- Buying out other shareholders in your business may be more attractive now, given the potential for softer corporate values.
- Transferring assets out of the corporate environment to your personal ownership can be more cost effective if the value of those assets has fallen.
- If cash flow has been negatively affected, but retaining key employees is critical, consider equity positions as compensation while values are lower to minimize future taxes on benefits. Many business owners are looking to retain key employees using forms of an employee stock option plan.
Protecting tangible assets
Do you have a business with tangible assets?
Now, more than ever, business owners are starting to take action to protect assets in their business from the risks they are exposed to as a result of business operations. For example, you could restructure your corporation by setting up a holding company for excess cash or other passive assets not being used in the operating entity, or you could set up a separate property company for your firm’s land and building.
It’s not too late to reorganize. Consider your options to protect the corporate assets you have worked hard to accumulate.
Has your portfolio suffered a large decline in value?
In specific circumstances, personal capital losses can be very useful – for example, if you have other gains to offset the loss. For couples, if one partner has, or may have, a capital loss, explore the options for ensuring the other spouse can use the loss.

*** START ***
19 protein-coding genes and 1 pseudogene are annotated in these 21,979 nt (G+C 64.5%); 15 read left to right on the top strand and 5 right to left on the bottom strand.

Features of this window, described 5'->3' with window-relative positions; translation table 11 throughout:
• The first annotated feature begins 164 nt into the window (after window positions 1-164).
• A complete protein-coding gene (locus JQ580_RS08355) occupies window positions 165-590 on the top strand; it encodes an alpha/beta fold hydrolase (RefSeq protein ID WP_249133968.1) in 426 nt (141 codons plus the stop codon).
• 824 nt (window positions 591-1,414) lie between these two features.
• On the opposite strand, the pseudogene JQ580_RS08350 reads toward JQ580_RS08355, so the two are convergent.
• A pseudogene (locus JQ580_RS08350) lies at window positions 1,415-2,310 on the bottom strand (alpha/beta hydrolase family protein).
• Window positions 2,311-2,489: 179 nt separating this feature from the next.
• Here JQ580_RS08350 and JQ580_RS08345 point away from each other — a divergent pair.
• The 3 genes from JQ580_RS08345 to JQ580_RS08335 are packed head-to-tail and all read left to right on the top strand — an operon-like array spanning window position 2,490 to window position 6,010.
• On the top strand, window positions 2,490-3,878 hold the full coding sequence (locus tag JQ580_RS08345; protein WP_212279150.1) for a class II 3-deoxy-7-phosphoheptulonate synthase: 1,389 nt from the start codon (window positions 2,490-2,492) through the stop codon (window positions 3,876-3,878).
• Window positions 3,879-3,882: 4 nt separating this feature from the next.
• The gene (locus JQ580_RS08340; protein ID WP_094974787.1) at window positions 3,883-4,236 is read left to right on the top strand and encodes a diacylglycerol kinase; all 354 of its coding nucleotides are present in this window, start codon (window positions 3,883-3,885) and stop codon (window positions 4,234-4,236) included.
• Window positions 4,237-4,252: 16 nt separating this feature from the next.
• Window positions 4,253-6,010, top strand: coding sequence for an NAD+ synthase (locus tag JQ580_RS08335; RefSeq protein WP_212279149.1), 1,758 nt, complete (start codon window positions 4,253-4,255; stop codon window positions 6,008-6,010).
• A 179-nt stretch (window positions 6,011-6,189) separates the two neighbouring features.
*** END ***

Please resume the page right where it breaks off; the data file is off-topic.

Certain transactions can be completed between spouses to take advantage of prescribed rate loans. If one spouse has a higher income than the other, you can shift income to the lower-income partner using prescribed rate loans (down to 1% from 2%, as of July 1, 2020). It is critical that the proper steps be followed, including documentation of the loan, to avoid adverse tax consequences.
Do you hold shares of a small business corporation that will not recover their value, or debt that is not collectible?
Losses on shares and debt of small business corporations may be eligible for treatment as allowable business investment losses, which are deductible against other sources of income.
Do you own shares of a holding corporation that owns an investment portfolio that has previously reported capital gains, but has now declined in value?
Capital losses can be carried back to prior years to recover taxes paid – but timing is key. Shareholders may be able to access tax-free funds first via the capital dividend account.
The future is uncertain. Take action now and have conversations with your professional advisors about the different options to evaluate what they mean to you, both as a business owner and personally. Now is the time to re-evaluate how your affairs are structured, to set up your tax strategy, and to make sure you can take advantage of opportunities and not be caught unaware.
First published in the September 2020 edition of The Business Advisor.